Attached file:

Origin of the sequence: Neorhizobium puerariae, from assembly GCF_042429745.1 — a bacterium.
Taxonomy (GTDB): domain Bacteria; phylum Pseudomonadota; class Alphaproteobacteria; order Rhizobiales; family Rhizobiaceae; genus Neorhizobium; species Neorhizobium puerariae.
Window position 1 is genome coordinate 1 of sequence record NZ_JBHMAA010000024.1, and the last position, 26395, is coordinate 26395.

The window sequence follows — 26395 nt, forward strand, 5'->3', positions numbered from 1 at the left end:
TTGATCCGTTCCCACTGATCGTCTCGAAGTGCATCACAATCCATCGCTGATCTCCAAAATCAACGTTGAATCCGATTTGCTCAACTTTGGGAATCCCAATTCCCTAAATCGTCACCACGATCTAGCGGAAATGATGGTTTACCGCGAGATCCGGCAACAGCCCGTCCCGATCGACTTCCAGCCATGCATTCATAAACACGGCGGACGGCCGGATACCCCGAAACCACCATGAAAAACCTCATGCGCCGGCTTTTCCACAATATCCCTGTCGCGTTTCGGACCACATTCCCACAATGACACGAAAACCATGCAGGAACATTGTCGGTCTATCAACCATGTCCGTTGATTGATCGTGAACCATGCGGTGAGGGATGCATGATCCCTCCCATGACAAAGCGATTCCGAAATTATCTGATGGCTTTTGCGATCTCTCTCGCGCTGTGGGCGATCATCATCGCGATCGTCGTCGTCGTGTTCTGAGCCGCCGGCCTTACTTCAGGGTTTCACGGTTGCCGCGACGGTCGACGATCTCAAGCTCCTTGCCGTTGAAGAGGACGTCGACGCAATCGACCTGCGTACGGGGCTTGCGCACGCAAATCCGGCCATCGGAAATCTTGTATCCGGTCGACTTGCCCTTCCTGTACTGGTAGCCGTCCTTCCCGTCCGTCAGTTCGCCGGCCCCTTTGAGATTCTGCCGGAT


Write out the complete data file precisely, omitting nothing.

Origin of the sequence: Neorhizobium puerariae, from assembly GCF_042429745.1 — a bacterium.
Taxonomy (GTDB): domain Bacteria; phylum Pseudomonadota; class Alphaproteobacteria; order Rhizobiales; family Rhizobiaceae; genus Neorhizobium; species Neorhizobium puerariae.
Window position 1 is genome coordinate 1 of sequence record NZ_JBHMAA010000024.1, and the last position, 26395, is coordinate 26395.

The window sequence follows — 26395 nt, forward strand, 5'->3', positions numbered from 1 at the left end:
TTGATCCGTTCCCACTGATCGTCTCGAAGTGCATCACAATCCATCGCTGATCTCCAAAATCAACGTTGAATCCGATTTGCTCAACTTTGGGAATCCCAATTCCCTAAATCGTCACCACGATCTAGCGGAAATGATGGTTTACCGCGAGATCCGGCAACAGCCCGTCCCGATCGACTTCCAGCCATGCATTCATAAACACGGCGGACGGCCGGATACCCCGAAACCACCATGAAAAACCTCATGCGCCGGCTTTTCCACAATATCCCTGTCGCGTTTCGGACCACATTCCCACAATGACACGAAAACCATGCAGGAACATTGTCGGTCTATCAACCATGTCCGTTGATTGATCGTGAACCATGCGGTGAGGGATGCATGATCCCTCCCATGACAAAGCGATTCCGAAATTATCTGATGGCTTTTGCGATCTCTCTCGCGCTGTGGGCGATCATCATCGCGATCGTCGTCGTCGTGTTCTGAGCCGCCGGCCTTACTTCAGGGTTTCACGGTTGCCGCGACGGTCGACGATCTCAAGCTCCTTGCCGTTGAAGAGGACGTCGACGCAATCGACCTGCGTACGGGGCTTGCGCACGCAAATCCGGCCATCGGAAATCTTGTATCCGGTCGACTTGCCCTTCCTGTACTGGTAGCCGTCCTTCCCGTCCGTCAGTTCGCCGGCCCCTTTGAGATTCTGCCGGAT